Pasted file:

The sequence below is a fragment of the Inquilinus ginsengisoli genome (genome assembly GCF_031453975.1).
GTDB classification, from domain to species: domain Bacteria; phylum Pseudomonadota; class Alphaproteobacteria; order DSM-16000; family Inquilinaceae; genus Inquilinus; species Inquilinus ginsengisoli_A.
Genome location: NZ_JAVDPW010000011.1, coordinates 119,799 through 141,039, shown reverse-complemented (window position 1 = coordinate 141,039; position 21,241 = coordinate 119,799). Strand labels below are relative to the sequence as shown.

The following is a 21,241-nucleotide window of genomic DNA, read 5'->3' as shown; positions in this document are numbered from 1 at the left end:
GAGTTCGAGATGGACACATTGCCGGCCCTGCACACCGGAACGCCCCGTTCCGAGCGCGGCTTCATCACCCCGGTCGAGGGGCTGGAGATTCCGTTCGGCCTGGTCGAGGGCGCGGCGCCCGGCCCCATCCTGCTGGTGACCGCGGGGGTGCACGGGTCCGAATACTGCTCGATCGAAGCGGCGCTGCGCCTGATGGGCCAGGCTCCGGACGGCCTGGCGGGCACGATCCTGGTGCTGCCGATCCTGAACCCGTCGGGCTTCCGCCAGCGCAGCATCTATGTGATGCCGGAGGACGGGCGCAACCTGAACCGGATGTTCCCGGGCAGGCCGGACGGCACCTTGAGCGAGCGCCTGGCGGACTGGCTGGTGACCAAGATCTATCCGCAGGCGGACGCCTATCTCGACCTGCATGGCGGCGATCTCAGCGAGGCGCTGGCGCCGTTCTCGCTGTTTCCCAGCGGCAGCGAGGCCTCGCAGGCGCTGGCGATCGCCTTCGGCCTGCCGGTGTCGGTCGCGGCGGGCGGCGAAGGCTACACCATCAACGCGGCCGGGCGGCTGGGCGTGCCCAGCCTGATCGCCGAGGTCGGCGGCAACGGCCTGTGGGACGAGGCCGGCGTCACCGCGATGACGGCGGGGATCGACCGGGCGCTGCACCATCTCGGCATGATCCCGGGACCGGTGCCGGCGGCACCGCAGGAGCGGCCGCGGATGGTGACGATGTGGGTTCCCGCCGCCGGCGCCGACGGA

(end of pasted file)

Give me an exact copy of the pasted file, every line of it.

The sequence below is a fragment of the Inquilinus ginsengisoli genome (genome assembly GCF_031453975.1).
GTDB classification, from domain to species: domain Bacteria; phylum Pseudomonadota; class Alphaproteobacteria; order DSM-16000; family Inquilinaceae; genus Inquilinus; species Inquilinus ginsengisoli_A.
Genome location: NZ_JAVDPW010000011.1, coordinates 119,799 through 141,039, shown reverse-complemented (window position 1 = coordinate 141,039; position 21,241 = coordinate 119,799). Strand labels below are relative to the sequence as shown.

The following is a 21,241-nucleotide window of genomic DNA, read 5'->3' as shown; positions in this document are numbered from 1 at the left end:
GAGTTCGAGATGGACACATTGCCGGCCCTGCACACCGGAACGCCCCGTTCCGAGCGCGGCTTCATCACCCCGGTCGAGGGGCTGGAGATTCCGTTCGGCCTGGTCGAGGGCGCGGCGCCCGGCCCCATCCTGCTGGTGACCGCGGGGGTGCACGGGTCCGAATACTGCTCGATCGAAGCGGCGCTGCGCCTGATGGGCCAGGCTCCGGACGGCCTGGCGGGCACGATCCTGGTGCTGCCGATCCTGAACCCGTCGGGCTTCCGCCAGCGCAGCATCTATGTGATGCCGGAGGACGGGCGCAACCTGAACCGGATGTTCCCGGGCAGGCCGGACGGCACCTTGAGCGAGCGCCTGGCGGACTGGCTGGTGACCAAGATCTATCCGCAGGCGGACGCCTATCTCGACCTGCATGGCGGCGATCTCAGCGAGGCGCTGGCGCCGTTCTCGCTGTTTCCCAGCGGCAGCGAGGCCTCGCAGGCGCTGGCGATCGCCTTCGGCCTGCCGGTGTCGGTCGCGGCGGGCGGCGAAGGCTACACCATCAACGCGGCCGGGCGGCTGGGCGTGCCCAGCCTGATCGCCGAGGTCGGCGGCAACGGCCTGTGGGACGAGGCCGGCGTCACCGCGATGACGGCGGGGATCGACCGGGCGCTGCACCATCTCGGCATGATCCCGGGACCGGTGCCGGCGGCACCGCAGGAGCGGCCGCGGATGGTGACGATGTGGGTTCCCGCCGCCGGCGCCGACGGA